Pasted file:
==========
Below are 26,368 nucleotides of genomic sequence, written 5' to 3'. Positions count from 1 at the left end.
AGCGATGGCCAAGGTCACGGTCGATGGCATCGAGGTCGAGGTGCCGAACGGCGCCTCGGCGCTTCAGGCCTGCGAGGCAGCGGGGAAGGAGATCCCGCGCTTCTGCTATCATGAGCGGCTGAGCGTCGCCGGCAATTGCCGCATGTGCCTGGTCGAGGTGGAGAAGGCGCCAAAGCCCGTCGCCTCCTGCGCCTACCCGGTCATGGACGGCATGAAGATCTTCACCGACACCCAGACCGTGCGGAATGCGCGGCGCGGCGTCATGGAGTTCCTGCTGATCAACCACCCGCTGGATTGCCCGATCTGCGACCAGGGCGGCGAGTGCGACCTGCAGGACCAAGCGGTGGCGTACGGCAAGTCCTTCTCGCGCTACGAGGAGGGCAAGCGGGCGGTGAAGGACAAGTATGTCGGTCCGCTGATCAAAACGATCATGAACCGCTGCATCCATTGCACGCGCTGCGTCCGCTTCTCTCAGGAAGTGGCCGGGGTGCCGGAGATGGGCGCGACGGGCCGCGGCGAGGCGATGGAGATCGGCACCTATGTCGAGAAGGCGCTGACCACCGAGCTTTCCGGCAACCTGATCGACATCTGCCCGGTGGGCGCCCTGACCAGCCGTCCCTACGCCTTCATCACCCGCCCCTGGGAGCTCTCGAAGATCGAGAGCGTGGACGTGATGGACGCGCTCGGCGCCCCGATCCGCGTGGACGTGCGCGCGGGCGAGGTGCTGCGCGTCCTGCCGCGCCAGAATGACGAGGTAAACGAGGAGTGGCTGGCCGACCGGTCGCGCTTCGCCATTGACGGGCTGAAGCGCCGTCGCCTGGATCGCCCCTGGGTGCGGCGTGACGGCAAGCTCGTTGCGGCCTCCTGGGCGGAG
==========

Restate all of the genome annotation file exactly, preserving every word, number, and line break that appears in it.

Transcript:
Below are 26,368 nucleotides of genomic sequence, written 5' to 3'. Positions count from 1 at the left end.
AGCGATGGCCAAGGTCACGGTCGATGGCATCGAGGTCGAGGTGCCGAACGGCGCCTCGGCGCTTCAGGCCTGCGAGGCAGCGGGGAAGGAGATCCCGCGCTTCTGCTATCATGAGCGGCTGAGCGTCGCCGGCAATTGCCGCATGTGCCTGGTCGAGGTGGAGAAGGCGCCAAAGCCCGTCGCCTCCTGCGCCTACCCGGTCATGGACGGCATGAAGATCTTCACCGACACCCAGACCGTGCGGAATGCGCGGCGCGGCGTCATGGAGTTCCTGCTGATCAACCACCCGCTGGATTGCCCGATCTGCGACCAGGGCGGCGAGTGCGACCTGCAGGACCAAGCGGTGGCGTACGGCAAGTCCTTCTCGCGCTACGAGGAGGGCAAGCGGGCGGTGAAGGACAAGTATGTCGGTCCGCTGATCAAAACGATCATGAACCGCTGCATCCATTGCACGCGCTGCGTCCGCTTCTCTCAGGAAGTGGCCGGGGTGCCGGAGATGGGCGCGACGGGCCGCGGCGAGGCGATGGAGATCGGCACCTATGTCGAGAAGGCGCTGACCACCGAGCTTTCCGGCAACCTGATCGACATCTGCCCGGTGGGCGCCCTGACCAGCCGTCCCTACGCCTTCATCACCCGCCCCTGGGAGCTCTCGAAGATCGAGAGCGTGGACGTGATGGACGCGCTCGGCGCCCCGATCCGCGTGGACGTGCGCGCGGGCGAGGTGCTGCGCGTCCTGCCGCGCCAGAATGACGAGGTAAACGAGGAGTGGCTGGCCGACCGGTCGCGCTTCGCCATTGACGGGCTGAAGCGCCGTCGCCTGGATCGCCCCTGGGTGCGGCGTGACGGCAAGCTCGTTGCGGCCTCCTGGGCGGAG